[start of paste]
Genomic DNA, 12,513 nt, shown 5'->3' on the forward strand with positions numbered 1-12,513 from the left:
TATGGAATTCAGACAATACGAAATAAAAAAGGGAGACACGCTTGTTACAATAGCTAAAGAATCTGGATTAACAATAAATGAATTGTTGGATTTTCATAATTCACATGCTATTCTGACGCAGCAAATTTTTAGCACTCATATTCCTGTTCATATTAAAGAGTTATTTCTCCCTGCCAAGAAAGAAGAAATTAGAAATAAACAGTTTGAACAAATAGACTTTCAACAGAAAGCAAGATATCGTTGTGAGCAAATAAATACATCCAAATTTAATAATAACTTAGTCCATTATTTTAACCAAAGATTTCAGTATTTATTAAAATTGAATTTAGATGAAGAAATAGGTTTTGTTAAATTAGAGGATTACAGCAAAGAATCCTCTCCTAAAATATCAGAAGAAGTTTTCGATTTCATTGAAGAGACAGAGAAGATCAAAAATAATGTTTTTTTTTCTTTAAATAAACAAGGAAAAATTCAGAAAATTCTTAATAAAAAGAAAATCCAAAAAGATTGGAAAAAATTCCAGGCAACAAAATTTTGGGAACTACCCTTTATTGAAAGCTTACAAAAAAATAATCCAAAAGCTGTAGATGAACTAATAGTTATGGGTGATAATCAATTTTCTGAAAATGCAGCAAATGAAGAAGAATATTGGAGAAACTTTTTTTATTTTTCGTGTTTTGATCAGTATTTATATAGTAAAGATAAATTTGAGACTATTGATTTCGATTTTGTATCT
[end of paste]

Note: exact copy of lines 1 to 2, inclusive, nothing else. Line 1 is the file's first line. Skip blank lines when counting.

Genomic DNA, 12,513 nt, shown 5'->3' on the forward strand with positions numbered 1-12,513 from the left:
TATGGAATTCAGACAATACGAAATAAAAAAGGGAGACACGCTTGTTACAATAGCTAAAGAATCTGGATTAACAATAAATGAATTGTTGGATTTTCATAATTCACATGCTATTCTGACGCAGCAAATTTTTAGCACTCATATTCCTGTTCATATTAAAGAGTTATTTCTCCCTGCCAAGAAAGAAGAAATTAGAAATAAACAGTTTGAACAAATAGACTTTCAACAGAAAGCAAGATATCGTTGTGAGCAAATAAATACATCCAAATTTAATAATAACTTAGTCCATTATTTTAACCAAAGATTTCAGTATTTATTAAAATTGAATTTAGATGAAGAAATAGGTTTTGTTAAATTAGAGGATTACAGCAAAGAATCCTCTCCTAAAATATCAGAAGAAGTTTTCGATTTCATTGAAGAGACAGAGAAGATCAAAAATAATGTTTTTTTTTCTTTAAATAAACAAGGAAAAATTCAGAAAATTCTTAATAAAAAGAAAATCCAAAAAGATTGGAAAAAATTCCAGGCAACAAAATTTTGGGAACTACCCTTTATTGAAAGCTTACAAAAAAATAATCCAAAAGCTGTAGATGAACTAATAGTTATGGGTGATAATCAATTTTCTGAAAATGCAGCAAATGAAGAAGAATATTGGAGAAACTTTTTTTATTTTTCGTGTTTTGATCAGTATTTATATAGTAAAGATAAATTTGAGACTATTGATTTCGATTTTGTATCT